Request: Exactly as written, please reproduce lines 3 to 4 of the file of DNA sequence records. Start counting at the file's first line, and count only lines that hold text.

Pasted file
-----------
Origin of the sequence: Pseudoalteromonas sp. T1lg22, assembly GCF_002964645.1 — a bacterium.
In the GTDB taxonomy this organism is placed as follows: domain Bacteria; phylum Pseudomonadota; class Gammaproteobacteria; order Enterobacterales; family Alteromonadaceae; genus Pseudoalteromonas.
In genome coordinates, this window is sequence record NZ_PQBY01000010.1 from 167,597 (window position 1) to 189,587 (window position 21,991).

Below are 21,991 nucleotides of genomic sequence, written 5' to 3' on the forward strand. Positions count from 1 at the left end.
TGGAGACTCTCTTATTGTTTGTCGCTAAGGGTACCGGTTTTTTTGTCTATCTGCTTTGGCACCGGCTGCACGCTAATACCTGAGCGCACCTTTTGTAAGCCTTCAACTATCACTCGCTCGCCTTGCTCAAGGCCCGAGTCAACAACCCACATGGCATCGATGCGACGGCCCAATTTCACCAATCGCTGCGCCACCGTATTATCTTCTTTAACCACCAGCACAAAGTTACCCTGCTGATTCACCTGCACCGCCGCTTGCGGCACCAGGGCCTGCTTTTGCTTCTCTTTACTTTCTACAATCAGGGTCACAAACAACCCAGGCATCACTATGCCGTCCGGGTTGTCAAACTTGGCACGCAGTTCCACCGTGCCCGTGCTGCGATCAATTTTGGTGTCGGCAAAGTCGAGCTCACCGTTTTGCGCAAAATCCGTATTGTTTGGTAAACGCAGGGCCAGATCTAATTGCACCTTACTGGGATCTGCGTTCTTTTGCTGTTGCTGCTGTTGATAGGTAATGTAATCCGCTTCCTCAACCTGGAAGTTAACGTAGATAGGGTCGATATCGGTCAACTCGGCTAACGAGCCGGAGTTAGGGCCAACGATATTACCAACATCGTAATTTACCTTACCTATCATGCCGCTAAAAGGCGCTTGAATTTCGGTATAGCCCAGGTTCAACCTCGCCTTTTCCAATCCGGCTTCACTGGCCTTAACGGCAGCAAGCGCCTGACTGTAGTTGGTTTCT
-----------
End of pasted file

In genome coordinates, this window is sequence record NZ_PQBY01000010.1 from 167,597 (window position 1) to 189,587 (window position 21,991).

Below are 21,991 nucleotides of genomic sequence, written 5' to 3' on the forward strand. Positions count from 1 at the left end.